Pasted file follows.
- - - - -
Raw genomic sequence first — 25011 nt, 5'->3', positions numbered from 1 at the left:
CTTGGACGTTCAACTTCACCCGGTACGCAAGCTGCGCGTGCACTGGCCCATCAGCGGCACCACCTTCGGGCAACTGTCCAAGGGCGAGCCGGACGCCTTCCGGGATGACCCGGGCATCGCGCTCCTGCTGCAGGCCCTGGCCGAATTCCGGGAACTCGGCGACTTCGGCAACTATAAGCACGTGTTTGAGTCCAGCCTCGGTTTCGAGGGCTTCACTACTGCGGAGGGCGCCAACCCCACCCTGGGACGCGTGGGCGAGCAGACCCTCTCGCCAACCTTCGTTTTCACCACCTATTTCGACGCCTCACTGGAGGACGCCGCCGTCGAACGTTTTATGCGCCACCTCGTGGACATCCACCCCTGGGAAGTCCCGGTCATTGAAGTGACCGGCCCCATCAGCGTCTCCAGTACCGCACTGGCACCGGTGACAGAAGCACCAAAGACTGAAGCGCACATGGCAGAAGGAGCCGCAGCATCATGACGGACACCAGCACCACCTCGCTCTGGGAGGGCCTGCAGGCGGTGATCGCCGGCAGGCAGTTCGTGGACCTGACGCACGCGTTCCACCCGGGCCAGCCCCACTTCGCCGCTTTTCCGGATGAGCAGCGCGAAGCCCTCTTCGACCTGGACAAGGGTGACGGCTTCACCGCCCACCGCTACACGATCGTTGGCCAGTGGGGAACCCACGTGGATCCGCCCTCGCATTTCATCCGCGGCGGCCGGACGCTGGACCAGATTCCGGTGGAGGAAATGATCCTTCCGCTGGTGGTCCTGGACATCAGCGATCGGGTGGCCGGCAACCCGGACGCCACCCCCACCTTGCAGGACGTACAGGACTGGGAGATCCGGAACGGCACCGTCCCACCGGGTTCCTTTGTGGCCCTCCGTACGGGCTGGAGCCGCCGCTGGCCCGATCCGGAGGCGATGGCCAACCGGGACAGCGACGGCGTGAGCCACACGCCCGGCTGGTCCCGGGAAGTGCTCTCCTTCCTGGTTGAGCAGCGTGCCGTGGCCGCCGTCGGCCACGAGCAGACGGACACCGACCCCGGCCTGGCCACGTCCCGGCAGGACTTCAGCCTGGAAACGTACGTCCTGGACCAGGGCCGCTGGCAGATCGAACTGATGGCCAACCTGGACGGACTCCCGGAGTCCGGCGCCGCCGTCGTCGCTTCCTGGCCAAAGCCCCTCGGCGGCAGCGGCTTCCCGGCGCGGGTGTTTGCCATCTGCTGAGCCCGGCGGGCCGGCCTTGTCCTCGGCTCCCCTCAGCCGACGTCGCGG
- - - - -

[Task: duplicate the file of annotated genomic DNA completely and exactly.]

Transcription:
Raw genomic sequence first — 25011 nt, 5'->3', positions numbered from 1 at the left:
CTTGGACGTTCAACTTCACCCGGTACGCAAGCTGCGCGTGCACTGGCCCATCAGCGGCACCACCTTCGGGCAACTGTCCAAGGGCGAGCCGGACGCCTTCCGGGATGACCCGGGCATCGCGCTCCTGCTGCAGGCCCTGGCCGAATTCCGGGAACTCGGCGACTTCGGCAACTATAAGCACGTGTTTGAGTCCAGCCTCGGTTTCGAGGGCTTCACTACTGCGGAGGGCGCCAACCCCACCCTGGGACGCGTGGGCGAGCAGACCCTCTCGCCAACCTTCGTTTTCACCACCTATTTCGACGCCTCACTGGAGGACGCCGCCGTCGAACGTTTTATGCGCCACCTCGTGGACATCCACCCCTGGGAAGTCCCGGTCATTGAAGTGACCGGCCCCATCAGCGTCTCCAGTACCGCACTGGCACCGGTGACAGAAGCACCAAAGACTGAAGCGCACATGGCAGAAGGAGCCGCAGCATCATGACGGACACCAGCACCACCTCGCTCTGGGAGGGCCTGCAGGCGGTGATCGCCGGCAGGCAGTTCGTGGACCTGACGCACGCGTTCCACCCGGGCCAGCCCCACTTCGCCGCTTTTCCGGATGAGCAGCGCGAAGCCCTCTTCGACCTGGACAAGGGTGACGGCTTCACCGCCCACCGCTACACGATCGTTGGCCAGTGGGGAACCCACGTGGATCCGCCCTCGCATTTCATCCGCGGCGGCCGGACGCTGGACCAGATTCCGGTGGAGGAAATGATCCTTCCGCTGGTGGTCCTGGACATCAGCGATCGGGTGGCCGGCAACCCGGACGCCACCCCCACCTTGCAGGACGTACAGGACTGGGAGATCCGGAACGGCACCGTCCCACCGGGTTCCTTTGTGGCCCTCCGTACGGGCTGGAGCCGCCGCTGGCCCGATCCGGAGGCGATGGCCAACCGGGACAGCGACGGCGTGAGCCACACGCCCGGCTGGTCCCGGGAAGTGCTCTCCTTCCTGGTTGAGCAGCGTGCCGTGGCCGCCGTCGGCCACGAGCAGACGGACACCGACCCCGGCCTGGCCACGTCCCGGCAGGACTTCAGCCTGGAAACGTACGTCCTGGACCAGGGCCGCTGGCAGATCGAACTGATGGCCAACCTGGACGGACTCCCGGAGTCCGGCGCCGCCGTCGTCGCTTCCTGGCCAAAGCCCCTCGGCGGCAGCGGCTTCCCGGCGCGGGTGTTTGCCATCTGCTGAGCCCGGCGGGCCGGCCTTGTCCTCGGCTCCCCTCAGCCGACGTCGCGG